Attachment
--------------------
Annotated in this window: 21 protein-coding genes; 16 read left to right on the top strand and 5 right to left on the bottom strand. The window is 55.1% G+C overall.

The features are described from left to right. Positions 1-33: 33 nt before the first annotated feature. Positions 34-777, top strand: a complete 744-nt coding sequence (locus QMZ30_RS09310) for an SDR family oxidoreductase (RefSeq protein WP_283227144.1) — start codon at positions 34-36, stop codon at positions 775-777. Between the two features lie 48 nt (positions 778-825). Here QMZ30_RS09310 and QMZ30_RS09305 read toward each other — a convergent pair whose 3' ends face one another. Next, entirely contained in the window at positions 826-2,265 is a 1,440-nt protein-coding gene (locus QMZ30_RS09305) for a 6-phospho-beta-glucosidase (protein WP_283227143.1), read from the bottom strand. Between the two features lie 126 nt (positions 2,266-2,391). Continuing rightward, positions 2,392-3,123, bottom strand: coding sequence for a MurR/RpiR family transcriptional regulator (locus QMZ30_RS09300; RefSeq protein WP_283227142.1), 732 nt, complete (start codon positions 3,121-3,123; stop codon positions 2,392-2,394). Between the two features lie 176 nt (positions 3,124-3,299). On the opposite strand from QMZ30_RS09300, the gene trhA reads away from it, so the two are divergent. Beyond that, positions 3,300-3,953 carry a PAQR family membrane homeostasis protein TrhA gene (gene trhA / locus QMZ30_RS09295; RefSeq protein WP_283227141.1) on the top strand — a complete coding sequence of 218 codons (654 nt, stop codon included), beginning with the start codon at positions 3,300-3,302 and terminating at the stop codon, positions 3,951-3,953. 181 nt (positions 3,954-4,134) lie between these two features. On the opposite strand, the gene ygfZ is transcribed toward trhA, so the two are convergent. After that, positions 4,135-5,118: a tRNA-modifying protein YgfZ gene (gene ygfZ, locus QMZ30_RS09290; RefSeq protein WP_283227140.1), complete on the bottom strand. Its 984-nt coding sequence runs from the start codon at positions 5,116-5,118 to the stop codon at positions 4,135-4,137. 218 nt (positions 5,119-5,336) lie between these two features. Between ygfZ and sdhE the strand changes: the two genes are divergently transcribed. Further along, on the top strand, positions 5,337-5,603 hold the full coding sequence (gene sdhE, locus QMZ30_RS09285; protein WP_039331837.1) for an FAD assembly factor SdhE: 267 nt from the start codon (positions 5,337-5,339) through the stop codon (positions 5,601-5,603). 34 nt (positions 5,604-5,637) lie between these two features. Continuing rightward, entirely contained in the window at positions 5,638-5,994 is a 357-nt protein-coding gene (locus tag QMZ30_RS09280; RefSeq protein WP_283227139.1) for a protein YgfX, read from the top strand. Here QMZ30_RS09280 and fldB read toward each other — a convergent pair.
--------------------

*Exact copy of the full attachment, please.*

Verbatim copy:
Annotated in this window: 21 protein-coding genes; 16 read left to right on the top strand and 5 right to left on the bottom strand. The window is 55.1% G+C overall.

The features are described from left to right. Positions 1-33: 33 nt before the first annotated feature. Positions 34-777, top strand: a complete 744-nt coding sequence (locus QMZ30_RS09310) for an SDR family oxidoreductase (RefSeq protein WP_283227144.1) — start codon at positions 34-36, stop codon at positions 775-777. Between the two features lie 48 nt (positions 778-825). Here QMZ30_RS09310 and QMZ30_RS09305 read toward each other — a convergent pair whose 3' ends face one another. Next, entirely contained in the window at positions 826-2,265 is a 1,440-nt protein-coding gene (locus QMZ30_RS09305) for a 6-phospho-beta-glucosidase (protein WP_283227143.1), read from the bottom strand. Between the two features lie 126 nt (positions 2,266-2,391). Continuing rightward, positions 2,392-3,123, bottom strand: coding sequence for a MurR/RpiR family transcriptional regulator (locus QMZ30_RS09300; RefSeq protein WP_283227142.1), 732 nt, complete (start codon positions 3,121-3,123; stop codon positions 2,392-2,394). Between the two features lie 176 nt (positions 3,124-3,299). On the opposite strand from QMZ30_RS09300, the gene trhA reads away from it, so the two are divergent. Beyond that, positions 3,300-3,953 carry a PAQR family membrane homeostasis protein TrhA gene (gene trhA / locus QMZ30_RS09295; RefSeq protein WP_283227141.1) on the top strand — a complete coding sequence of 218 codons (654 nt, stop codon included), beginning with the start codon at positions 3,300-3,302 and terminating at the stop codon, positions 3,951-3,953. 181 nt (positions 3,954-4,134) lie between these two features. On the opposite strand, the gene ygfZ is transcribed toward trhA, so the two are convergent. After that, positions 4,135-5,118: a tRNA-modifying protein YgfZ gene (gene ygfZ, locus QMZ30_RS09290; RefSeq protein WP_283227140.1), complete on the bottom strand. Its 984-nt coding sequence runs from the start codon at positions 5,116-5,118 to the stop codon at positions 4,135-4,137. 218 nt (positions 5,119-5,336) lie between these two features. Between ygfZ and sdhE the strand changes: the two genes are divergently transcribed. Further along, on the top strand, positions 5,337-5,603 hold the full coding sequence (gene sdhE, locus QMZ30_RS09285; protein WP_039331837.1) for an FAD assembly factor SdhE: 267 nt from the start codon (positions 5,337-5,339) through the stop codon (positions 5,601-5,603). 34 nt (positions 5,604-5,637) lie between these two features. Continuing rightward, entirely contained in the window at positions 5,638-5,994 is a 357-nt protein-coding gene (locus tag QMZ30_RS09280; RefSeq protein WP_283227139.1) for a protein YgfX, read from the top strand. Here QMZ30_RS09280 and fldB read toward each other — a convergent pair.